President Joe Biden on Friday announced his intent to nominate former Obama Treasury official Michael Barr as the vice chair for supervision of the Federal Reserve, a move that would install a key architect of the Dodd-Frank Act of 2010 as the nation’s top banking regulator.
The announcement comes after Biden’s initial nominee, Sarah Bloom Raskin, withdrew her nomination in March, following opposition in the Senate based on her stance on climate change and fear that she could discourage banks from lending to fossil fuel companies. Democratic Sen. Joe Manchin of West Virginia joined Republicans in opposing her, effectively torpedoing her nomination.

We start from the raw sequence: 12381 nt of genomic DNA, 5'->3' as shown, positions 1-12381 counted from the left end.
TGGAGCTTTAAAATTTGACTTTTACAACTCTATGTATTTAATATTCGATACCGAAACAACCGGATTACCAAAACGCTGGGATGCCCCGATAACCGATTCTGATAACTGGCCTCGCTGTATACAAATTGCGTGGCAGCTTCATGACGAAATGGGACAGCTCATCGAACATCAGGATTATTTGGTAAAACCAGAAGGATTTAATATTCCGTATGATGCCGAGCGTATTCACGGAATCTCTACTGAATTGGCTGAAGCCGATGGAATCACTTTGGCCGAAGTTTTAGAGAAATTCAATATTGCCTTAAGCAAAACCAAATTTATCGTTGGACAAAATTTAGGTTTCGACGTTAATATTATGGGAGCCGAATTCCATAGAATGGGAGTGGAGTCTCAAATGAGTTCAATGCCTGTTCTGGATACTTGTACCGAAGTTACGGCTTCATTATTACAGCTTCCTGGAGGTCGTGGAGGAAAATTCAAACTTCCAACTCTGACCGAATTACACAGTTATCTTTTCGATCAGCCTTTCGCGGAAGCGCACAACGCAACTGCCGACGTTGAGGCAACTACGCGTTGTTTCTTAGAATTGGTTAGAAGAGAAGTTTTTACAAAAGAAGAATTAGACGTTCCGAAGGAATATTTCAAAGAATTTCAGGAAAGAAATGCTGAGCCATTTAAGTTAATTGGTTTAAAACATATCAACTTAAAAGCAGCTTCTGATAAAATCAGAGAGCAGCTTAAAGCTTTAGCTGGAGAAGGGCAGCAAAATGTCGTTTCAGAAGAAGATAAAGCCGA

In a statement Friday, Biden touted Barr, who is currently the dean of the University of Michigan’s public policy school, for his “strong support from across the political spectrum.” Barr previously served in the Obama administration as assistant secretary for financial institutions under Treasury Secretary Timothy Geithner, and was instrumental in designing Dodd-Frank, one of the most expansive pieces of consumer protection legislation to come out of the 2008 financial crisis. The banking rule also created the role of vice chair for supervision, the position for which Barr is nominated, as Biden noted in a statement released Friday.